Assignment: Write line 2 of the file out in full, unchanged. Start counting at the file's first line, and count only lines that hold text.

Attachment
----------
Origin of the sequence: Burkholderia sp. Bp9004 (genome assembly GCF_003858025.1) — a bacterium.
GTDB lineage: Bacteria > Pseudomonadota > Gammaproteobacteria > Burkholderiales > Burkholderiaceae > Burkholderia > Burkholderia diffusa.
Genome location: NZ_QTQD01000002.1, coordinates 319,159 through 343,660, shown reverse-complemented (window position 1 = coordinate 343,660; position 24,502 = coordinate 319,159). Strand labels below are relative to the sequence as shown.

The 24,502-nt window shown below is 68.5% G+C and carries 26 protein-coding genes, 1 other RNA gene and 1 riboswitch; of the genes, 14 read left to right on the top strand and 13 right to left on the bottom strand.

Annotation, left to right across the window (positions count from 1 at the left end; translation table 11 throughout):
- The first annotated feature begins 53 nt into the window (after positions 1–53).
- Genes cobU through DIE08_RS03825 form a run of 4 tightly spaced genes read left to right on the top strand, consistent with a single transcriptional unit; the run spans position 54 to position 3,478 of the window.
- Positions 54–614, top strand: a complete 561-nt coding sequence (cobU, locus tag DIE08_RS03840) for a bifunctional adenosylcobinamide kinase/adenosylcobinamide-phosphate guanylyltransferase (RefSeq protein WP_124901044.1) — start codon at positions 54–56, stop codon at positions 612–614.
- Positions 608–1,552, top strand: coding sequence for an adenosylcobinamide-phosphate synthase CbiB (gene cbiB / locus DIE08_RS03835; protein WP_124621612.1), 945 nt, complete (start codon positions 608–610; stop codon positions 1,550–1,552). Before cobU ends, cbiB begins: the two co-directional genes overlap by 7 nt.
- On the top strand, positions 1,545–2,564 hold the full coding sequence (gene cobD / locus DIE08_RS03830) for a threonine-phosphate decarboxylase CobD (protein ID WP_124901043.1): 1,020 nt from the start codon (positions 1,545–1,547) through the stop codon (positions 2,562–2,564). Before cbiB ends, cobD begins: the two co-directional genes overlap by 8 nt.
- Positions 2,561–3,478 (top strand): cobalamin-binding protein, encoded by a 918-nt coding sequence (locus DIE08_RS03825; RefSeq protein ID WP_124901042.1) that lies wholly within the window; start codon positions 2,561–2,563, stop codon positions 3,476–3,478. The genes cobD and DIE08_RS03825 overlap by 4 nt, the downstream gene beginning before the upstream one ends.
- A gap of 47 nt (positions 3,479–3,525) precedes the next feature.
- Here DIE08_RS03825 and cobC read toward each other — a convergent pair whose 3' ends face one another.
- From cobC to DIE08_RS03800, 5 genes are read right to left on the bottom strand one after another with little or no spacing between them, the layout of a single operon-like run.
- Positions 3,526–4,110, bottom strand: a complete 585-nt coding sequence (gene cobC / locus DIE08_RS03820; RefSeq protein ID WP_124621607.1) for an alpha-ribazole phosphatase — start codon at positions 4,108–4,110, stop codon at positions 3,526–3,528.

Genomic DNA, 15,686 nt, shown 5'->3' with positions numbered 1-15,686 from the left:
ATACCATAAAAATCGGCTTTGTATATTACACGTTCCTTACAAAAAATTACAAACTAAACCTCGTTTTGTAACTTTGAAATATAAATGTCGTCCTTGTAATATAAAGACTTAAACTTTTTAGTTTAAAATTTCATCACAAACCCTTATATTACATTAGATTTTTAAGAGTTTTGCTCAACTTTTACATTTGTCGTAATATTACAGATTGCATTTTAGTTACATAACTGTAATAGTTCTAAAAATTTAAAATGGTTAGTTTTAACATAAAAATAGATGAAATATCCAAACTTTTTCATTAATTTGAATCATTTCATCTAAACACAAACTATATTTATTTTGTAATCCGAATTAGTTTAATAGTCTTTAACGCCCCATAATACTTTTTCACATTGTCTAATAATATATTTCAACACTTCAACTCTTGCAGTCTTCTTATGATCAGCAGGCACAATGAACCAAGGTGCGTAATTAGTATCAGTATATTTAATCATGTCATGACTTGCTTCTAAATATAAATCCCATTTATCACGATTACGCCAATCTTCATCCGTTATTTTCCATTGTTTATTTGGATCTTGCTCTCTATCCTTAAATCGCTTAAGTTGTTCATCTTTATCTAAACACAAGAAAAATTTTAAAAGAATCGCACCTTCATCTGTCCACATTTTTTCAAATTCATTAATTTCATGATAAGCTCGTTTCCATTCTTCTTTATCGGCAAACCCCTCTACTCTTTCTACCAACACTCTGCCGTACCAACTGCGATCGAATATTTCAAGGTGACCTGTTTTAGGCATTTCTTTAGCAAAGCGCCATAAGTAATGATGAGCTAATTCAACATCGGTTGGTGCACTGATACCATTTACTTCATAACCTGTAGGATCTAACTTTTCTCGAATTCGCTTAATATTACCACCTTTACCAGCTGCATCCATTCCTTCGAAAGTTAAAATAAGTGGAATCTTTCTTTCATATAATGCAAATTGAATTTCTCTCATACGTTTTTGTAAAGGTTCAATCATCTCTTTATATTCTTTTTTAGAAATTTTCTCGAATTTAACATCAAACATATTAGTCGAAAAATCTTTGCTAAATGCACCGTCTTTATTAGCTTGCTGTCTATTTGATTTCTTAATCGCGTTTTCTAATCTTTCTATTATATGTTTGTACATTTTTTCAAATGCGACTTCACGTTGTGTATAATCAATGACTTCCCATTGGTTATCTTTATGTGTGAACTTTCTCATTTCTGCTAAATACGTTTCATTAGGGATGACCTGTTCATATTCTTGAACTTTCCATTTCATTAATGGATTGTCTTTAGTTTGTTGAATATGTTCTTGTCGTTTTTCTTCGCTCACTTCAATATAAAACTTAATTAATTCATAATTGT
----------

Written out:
GTDB lineage: Bacteria > Pseudomonadota > Gammaproteobacteria > Burkholderiales > Burkholderiaceae > Burkholderia > Burkholderia diffusa.